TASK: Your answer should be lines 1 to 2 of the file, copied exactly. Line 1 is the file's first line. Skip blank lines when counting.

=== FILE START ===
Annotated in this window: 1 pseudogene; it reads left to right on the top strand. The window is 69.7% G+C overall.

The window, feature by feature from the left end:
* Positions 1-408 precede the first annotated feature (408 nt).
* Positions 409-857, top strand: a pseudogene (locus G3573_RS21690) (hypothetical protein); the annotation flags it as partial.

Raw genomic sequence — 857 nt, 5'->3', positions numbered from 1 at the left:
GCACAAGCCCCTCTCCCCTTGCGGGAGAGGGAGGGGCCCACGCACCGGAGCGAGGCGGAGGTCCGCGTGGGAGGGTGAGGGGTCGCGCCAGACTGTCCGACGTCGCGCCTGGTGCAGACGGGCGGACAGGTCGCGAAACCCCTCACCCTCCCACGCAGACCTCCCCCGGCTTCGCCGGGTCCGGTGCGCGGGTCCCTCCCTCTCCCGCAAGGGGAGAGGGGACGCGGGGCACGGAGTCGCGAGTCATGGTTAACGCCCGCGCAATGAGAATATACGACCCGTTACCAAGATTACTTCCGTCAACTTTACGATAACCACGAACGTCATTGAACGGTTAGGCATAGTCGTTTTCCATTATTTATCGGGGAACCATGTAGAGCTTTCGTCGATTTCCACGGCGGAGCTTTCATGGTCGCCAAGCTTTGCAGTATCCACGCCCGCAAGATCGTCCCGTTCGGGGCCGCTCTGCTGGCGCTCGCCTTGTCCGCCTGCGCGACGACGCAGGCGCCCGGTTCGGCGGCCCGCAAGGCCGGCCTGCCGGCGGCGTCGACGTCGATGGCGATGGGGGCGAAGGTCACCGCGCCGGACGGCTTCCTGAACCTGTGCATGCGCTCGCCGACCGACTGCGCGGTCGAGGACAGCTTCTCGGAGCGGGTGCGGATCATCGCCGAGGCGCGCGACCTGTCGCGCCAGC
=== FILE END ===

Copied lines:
Annotated in this window: 1 pseudogene; it reads left to right on the top strand. The window is 69.7% G+C overall.

The window, feature by feature from the left end: